St. Josemaria Escriva: A Pilgrim at Fatima
On May 13, 1917, three children, Lucia de Jesus, 10, and her cousins Francisco and Jacinta Marto, 9 and 7, were looking after a little flock of sheep at Cova da Iria, in the parish of Fatima, today in the Diocese of Leiria-Fatima, Portugal.
At around midday, after praying the Rosary as usual, they were playing at building a little house out of stones (on the spot where the basilica stands today). Suddenly, they saw a flash of light. Thinking that it was lightning, they decided to go home, but a little lower down the slope another flash of light shone out on the space of land, and they saw, on a holm oak tree at the place where the Chapel (or Capelinha) of the Apparitions stands today, a “Woman brighter than the sun”, with a white rosary hanging from her hands.
The Lady told the three shepherd children that it was necessary to pray very much. She invited them to come back to Cova da Iria on the thirteenth of every month for the next five months, at the same time. The children did so, and on the thirteenth of June, July, September and October, the Lady appeared to them again at Cova da Iria.
On August 19 the apparition took place at the pasturage at Valinhos, close to Aljustrel, the hamlet where the children lived. This was because on August 13 the children had been temporarily abducted by the Administrator of Vila Nova de Ourem.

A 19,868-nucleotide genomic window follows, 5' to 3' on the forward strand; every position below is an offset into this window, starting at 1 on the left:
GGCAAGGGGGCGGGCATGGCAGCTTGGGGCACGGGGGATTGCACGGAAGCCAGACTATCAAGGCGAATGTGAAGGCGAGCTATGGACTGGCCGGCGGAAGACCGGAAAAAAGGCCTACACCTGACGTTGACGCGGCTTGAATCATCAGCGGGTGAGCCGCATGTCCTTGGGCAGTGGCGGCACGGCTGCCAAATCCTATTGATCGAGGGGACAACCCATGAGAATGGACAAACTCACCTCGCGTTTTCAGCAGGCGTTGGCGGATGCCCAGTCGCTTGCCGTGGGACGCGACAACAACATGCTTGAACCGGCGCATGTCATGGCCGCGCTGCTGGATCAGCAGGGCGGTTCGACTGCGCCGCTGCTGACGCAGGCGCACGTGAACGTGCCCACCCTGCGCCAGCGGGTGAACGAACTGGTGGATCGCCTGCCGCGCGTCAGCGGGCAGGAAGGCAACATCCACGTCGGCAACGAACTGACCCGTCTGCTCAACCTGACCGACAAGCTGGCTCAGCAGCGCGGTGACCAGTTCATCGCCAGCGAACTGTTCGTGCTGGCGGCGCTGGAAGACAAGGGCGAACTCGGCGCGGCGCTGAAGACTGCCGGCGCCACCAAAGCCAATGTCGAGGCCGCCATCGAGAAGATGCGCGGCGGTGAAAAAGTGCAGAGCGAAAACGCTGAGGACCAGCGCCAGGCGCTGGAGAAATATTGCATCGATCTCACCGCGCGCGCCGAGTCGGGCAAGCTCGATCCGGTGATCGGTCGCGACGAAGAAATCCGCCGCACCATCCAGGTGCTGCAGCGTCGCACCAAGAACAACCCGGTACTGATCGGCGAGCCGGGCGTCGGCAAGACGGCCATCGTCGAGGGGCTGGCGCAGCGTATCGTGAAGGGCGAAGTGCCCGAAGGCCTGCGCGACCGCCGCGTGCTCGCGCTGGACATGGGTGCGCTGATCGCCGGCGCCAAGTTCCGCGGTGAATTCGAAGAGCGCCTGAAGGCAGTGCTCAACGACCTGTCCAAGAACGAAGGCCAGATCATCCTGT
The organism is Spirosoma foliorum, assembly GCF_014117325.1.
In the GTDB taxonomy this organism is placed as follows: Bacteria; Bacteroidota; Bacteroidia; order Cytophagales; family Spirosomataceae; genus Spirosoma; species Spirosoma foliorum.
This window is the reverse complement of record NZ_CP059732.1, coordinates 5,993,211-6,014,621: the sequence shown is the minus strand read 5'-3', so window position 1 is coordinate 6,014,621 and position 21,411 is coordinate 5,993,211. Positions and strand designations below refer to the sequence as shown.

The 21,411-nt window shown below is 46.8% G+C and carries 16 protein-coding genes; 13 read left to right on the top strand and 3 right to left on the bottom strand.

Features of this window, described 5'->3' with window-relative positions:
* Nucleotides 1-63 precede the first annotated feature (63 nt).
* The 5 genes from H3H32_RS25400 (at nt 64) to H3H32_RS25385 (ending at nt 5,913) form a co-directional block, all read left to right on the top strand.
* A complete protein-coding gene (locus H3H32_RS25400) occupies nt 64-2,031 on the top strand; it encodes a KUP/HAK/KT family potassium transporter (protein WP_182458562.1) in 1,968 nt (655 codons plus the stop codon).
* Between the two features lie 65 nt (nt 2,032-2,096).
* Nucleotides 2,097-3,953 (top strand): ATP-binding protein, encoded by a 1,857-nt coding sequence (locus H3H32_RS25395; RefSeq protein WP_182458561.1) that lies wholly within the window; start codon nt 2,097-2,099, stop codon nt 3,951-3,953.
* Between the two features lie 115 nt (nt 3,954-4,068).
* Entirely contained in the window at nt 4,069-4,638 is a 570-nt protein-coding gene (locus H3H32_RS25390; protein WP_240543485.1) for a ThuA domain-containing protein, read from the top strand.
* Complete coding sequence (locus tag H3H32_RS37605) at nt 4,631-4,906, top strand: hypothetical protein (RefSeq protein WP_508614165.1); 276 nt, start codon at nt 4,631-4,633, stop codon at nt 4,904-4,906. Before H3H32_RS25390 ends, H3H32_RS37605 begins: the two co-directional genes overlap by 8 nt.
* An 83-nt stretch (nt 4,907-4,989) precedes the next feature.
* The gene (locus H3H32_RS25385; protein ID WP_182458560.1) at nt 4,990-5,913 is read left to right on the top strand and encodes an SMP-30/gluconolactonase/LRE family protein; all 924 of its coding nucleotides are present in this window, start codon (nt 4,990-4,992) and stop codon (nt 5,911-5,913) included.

At her last apparition, on October 13, before 70,000 people, the Lady told them that she was the “Lady of the Rosary” and that they should have a chapel built there in her honor. After the apparition, everyone present saw the miracle that she had promised to the children in July and September. The sun, looking like a silver disc, could be looked at directly without difficulty. Then it started to spin like a catherine-wheel, and finally plunged down towards the earth.
From then on the three children followed our Lady’s instructions intently. Jacinta and Francisco fell ill, and died shortly afterwards, offering up all their sufferings for the conversion of sinners and to console Jesus. Lucia later entered a convent of Dorothean sisters, and afterwards entered the Carmelite order and lived at Coimbra, Portugal. She died, with a reputation for holiness, on February 13, 2005.
Jacinta and Francisco were beatified by Pope John Paul II at Fatima on May 13, 2000. They will be canonized, proclaimed saints, by Pope Francis on May 13, 2017 at Fatima.
“God Bless You for the Love You Have for His Mother”
St Josemaria’s first visit to Fatima was on February 6, 1945, at the request of Sr Lucia, who at that time was living in Tui, Spain. He said that it had been the Blessed Virgin who opened the gates of Portugal to him.(1) Impelled by his great love for our Lady, St Josemaria would return to Fatima on several occasions afterwards.